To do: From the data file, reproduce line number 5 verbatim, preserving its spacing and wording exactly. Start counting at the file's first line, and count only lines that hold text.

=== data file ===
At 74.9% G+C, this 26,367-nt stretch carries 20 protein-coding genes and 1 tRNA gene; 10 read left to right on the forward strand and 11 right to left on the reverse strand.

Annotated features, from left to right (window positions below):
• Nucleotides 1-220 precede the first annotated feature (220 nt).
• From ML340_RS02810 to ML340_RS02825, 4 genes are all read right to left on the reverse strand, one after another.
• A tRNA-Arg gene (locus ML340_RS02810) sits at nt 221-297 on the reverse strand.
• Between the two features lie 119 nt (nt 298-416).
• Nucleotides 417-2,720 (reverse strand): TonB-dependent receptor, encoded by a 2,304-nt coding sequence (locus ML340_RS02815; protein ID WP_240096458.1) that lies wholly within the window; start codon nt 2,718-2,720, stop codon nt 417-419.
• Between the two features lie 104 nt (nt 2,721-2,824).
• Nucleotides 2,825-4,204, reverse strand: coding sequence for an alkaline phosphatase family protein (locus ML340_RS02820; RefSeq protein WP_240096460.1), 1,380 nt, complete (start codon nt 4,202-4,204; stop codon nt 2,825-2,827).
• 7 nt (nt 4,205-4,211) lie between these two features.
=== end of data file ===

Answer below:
• A tRNA-Arg gene (locus ML340_RS02810) sits at nt 221-297 on the reverse strand.